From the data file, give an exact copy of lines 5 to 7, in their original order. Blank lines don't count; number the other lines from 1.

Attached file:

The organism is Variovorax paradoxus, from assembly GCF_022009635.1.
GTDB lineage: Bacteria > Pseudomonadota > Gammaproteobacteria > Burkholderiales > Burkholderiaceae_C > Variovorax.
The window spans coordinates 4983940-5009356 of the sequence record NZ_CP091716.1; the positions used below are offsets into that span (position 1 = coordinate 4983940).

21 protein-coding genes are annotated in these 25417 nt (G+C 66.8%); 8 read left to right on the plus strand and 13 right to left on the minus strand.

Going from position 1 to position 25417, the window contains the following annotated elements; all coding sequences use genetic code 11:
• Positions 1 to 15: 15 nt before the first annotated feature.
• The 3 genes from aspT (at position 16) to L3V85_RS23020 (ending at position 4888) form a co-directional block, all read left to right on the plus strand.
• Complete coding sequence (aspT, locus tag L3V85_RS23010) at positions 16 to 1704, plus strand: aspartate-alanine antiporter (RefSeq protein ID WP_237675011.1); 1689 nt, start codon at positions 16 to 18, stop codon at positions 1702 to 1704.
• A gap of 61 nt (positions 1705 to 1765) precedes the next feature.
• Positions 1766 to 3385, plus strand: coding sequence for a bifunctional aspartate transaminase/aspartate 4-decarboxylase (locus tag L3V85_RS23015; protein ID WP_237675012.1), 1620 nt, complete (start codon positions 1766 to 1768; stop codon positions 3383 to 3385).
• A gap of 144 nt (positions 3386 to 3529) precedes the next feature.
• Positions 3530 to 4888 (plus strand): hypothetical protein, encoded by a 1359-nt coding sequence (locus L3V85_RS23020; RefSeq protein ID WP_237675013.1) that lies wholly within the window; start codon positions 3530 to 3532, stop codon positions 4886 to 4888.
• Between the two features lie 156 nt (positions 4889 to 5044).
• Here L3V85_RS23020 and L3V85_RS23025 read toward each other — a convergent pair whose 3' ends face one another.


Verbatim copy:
Going from position 1 to position 25417, the window contains the following annotated elements; all coding sequences use genetic code 11:
• Positions 1 to 15: 15 nt before the first annotated feature.
• The 3 genes from aspT (at position 16) to L3V85_RS23020 (ending at position 4888) form a co-directional block, all read left to right on the plus strand.